Faculty members, undergraduates, and graduate students are integral to cutting-edge research under way not only in core computer science, but also in interdisciplinary areas.  Our groundbreaking research is supported by agencies such as the National Science Foundation, the National Institutes of Health, the U.S. Department of Education, U.S. Army, Office of Naval Research, National Security Agency, IBM, and Google.  See the latest Department SIGBITS issue for recent research happenings by faculty and students.

Faculty Research Interests

Our faculty have diverse research interests.  Here is a table of interests and faculty doing work in those areas:

Algorithms

 

Artificial Intelligence
 
 
Bioinformatics &
Computational Biology
 
 
Cloud Computing
 
 
Computer Graphics, Vision and Image Processing
 
 
Computer Science Education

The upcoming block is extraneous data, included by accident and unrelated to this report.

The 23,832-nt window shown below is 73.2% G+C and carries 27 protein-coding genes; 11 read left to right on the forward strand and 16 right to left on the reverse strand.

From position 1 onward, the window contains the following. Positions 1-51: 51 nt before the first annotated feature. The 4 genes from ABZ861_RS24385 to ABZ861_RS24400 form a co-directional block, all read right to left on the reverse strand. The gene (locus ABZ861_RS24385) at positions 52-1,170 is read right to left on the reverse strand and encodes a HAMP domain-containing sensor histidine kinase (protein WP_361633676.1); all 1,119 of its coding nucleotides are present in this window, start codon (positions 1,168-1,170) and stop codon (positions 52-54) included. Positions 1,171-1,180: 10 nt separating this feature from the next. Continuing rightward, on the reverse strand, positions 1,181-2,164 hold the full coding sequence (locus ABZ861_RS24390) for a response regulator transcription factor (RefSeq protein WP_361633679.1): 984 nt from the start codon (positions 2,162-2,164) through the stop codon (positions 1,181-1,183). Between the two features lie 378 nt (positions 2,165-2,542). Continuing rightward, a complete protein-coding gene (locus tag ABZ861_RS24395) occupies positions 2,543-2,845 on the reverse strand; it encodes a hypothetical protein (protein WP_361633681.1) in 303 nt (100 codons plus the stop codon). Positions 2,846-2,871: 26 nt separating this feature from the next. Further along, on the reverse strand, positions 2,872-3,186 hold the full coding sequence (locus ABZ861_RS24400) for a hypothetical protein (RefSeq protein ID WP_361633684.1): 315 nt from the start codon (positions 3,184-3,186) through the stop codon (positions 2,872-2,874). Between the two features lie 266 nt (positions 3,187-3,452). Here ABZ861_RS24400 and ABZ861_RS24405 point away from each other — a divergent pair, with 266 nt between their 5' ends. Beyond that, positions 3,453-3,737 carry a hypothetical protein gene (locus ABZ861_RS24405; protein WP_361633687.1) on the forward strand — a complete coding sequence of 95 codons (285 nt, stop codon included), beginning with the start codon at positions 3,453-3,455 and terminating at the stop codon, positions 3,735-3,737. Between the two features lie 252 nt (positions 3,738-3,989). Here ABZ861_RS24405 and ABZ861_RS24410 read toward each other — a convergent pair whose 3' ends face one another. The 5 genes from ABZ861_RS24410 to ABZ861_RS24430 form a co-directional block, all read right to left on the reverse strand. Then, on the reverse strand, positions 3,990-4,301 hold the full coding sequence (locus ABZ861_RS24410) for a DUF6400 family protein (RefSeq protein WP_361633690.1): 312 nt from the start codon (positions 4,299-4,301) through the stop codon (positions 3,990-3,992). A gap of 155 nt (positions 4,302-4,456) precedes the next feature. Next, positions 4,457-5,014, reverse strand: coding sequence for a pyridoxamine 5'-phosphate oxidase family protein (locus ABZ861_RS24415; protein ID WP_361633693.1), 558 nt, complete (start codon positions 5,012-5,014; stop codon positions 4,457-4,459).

Database Systems
 
 
Data Mining
 
Data Science & Analytics
 
 
Digital Health
 
 
Human Computation & Crowdsourcing

 

Human-Computer Interaction
 
 
Interactive Media & Game Development
 
 
Mobile & Ubiquitous Computing
 
Natural Language Processing
 
Programming Languages/Compilers
 
Robotics & Cyber-Physical Systems
 
Security & Privacy
 
Software Engineering
 
Systems/Networks
 
Theory
 
Visualization
 
 
 
 
 
 

 

Research Groups

Many research groups exist within the department.  These groups hold regular meetings of faculty, grad students and undergraduate students to discuss current research topics and results.  Departmental research groups include Applied Logic and Security (ALAS), Database Systems Research Group (DSRG), Performance Evaluation and Distributed Systems (PEDS) and the Tutor Research Group (TRG).  Visit faculty member profiles to learn more about the research groups that individual faculty are involved in as well as when these research groups meet.

Making Sense of Data Streams in Real Time

Elke Rundensteiner, professor of computer science, is developing novel techniques for extracting information from large-scale distributed databases in real time. Her work makes it possible to find meaning in enormous volumes of constantly changing data.